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Sometimes a patterned book can be used to structure an interview or to get people writing and talking. Look at Cynthia Rylant and Diane Goode's When I Was Young in the Mountains (Dutton, 1992 ISBN 0140548750. Order Info.). Invite the families to come to school for a writing night. Share that book as well as Karen Ackerman and Stephen Gammell's Song and Dance Man (Knopf, 1992 ISBN 0679819959. Order Info.). The first book deals with family life and the second concentrates on a grandfather's career. More about When I Was Young in the Mountains and Song and Dance Man. Then suggest that each family put together a story or a book about themselves or about one member of the family but the stipulation is that all family members present must participate.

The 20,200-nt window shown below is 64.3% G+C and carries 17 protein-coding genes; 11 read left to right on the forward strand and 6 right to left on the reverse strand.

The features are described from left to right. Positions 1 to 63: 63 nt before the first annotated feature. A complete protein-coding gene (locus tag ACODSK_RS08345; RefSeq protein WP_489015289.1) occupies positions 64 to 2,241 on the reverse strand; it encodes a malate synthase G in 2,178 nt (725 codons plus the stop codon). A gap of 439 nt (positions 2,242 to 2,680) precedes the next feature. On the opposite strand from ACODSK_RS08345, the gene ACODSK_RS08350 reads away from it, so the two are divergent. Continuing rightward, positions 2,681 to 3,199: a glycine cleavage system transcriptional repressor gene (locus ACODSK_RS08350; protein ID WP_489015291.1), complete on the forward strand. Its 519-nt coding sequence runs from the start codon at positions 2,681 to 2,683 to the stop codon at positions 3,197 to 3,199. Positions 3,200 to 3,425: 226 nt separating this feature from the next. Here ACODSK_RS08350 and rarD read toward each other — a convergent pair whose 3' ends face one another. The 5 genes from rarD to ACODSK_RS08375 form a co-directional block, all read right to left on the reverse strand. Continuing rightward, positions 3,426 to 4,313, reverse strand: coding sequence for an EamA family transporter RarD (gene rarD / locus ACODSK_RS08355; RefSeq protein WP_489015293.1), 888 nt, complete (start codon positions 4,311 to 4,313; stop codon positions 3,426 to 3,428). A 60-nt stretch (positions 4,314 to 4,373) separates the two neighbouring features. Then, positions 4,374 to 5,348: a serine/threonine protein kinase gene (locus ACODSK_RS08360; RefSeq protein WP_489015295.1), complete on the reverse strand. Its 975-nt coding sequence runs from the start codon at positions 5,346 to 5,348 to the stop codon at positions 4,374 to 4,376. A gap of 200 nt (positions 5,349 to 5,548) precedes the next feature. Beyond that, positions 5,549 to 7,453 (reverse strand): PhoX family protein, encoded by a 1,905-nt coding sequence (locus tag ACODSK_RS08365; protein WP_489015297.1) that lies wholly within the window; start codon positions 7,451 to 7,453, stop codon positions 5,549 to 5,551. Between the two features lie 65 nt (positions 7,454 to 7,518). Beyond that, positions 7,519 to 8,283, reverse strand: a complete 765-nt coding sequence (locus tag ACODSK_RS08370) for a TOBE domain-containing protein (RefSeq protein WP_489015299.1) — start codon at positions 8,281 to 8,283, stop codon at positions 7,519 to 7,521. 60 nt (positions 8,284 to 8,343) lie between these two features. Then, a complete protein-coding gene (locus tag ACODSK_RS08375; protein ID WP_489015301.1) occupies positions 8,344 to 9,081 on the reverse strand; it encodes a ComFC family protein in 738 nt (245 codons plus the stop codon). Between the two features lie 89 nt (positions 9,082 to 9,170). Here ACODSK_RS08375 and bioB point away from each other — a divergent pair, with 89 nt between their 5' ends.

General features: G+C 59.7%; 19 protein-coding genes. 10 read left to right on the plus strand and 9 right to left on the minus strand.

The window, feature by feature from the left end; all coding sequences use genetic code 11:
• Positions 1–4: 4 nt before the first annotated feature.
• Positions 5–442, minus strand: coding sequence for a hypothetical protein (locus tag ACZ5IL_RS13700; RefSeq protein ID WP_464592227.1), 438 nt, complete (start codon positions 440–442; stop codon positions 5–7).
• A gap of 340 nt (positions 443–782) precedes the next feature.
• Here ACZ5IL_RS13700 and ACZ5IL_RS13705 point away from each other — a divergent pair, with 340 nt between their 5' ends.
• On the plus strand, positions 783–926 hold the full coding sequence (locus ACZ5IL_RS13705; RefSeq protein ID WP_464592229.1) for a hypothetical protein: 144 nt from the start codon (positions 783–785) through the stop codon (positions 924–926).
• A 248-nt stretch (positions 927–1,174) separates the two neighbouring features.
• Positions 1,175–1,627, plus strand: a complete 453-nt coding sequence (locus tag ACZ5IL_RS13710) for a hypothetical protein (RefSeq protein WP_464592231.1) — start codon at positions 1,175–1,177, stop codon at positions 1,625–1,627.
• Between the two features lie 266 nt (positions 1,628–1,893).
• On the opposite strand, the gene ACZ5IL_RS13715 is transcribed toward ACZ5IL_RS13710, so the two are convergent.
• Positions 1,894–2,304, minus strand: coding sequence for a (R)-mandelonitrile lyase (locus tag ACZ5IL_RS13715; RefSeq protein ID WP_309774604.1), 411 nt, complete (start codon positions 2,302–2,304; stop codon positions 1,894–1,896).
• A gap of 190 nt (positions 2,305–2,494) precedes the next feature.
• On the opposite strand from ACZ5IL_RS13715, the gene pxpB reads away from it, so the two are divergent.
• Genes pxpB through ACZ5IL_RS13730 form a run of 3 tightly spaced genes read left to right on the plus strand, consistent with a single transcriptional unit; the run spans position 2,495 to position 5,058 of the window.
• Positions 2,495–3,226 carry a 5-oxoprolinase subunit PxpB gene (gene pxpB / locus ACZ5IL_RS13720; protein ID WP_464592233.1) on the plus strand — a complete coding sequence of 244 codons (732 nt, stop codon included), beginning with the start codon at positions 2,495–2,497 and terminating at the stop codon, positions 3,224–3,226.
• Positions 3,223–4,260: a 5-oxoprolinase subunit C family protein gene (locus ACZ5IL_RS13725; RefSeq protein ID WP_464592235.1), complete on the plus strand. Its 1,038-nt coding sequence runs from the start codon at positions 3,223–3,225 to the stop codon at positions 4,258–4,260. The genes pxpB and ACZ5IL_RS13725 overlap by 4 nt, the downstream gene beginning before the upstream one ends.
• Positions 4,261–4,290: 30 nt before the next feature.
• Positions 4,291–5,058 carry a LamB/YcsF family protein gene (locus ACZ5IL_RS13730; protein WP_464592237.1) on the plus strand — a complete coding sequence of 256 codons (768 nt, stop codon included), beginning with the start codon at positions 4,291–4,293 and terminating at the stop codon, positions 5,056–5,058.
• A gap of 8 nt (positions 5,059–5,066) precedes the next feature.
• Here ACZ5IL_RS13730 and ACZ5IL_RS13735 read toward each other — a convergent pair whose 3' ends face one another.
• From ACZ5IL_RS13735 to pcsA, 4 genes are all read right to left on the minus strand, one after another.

This may be the time for a mini-lesson on note taking. They'll need to know how to record the important info without needlessly slowing down the interview. Even if they're going to use a tape recorder, sooner or later kids are going to have to transcribe into notes and then make the story whole again.

It may take two or three sessions for the interviews to be complete and, when they are, you need to decide what form the stories collected need to take - a book, a bulletin board display, an annotated time line, a newsletter, an oral history day, a meet the author night?

Local History

It's a short step from family history to local history. Most schools have a social studies curriculum set-up that starts locally and moves outward and using trade books is usually lots more fun than starting such a study with a textbook. James Stevenson has a series of books based on his own childhood memories that step into local history. Don't You Know There's a War On (Greenwillow, 1992 ISBN 0688113842. Order Info.) is a good one to use in the family history part if the kids are interviewing people who were around during World War II. It's also a good one to use for the local history because it brings the huge subject of the war down to its effects on one family.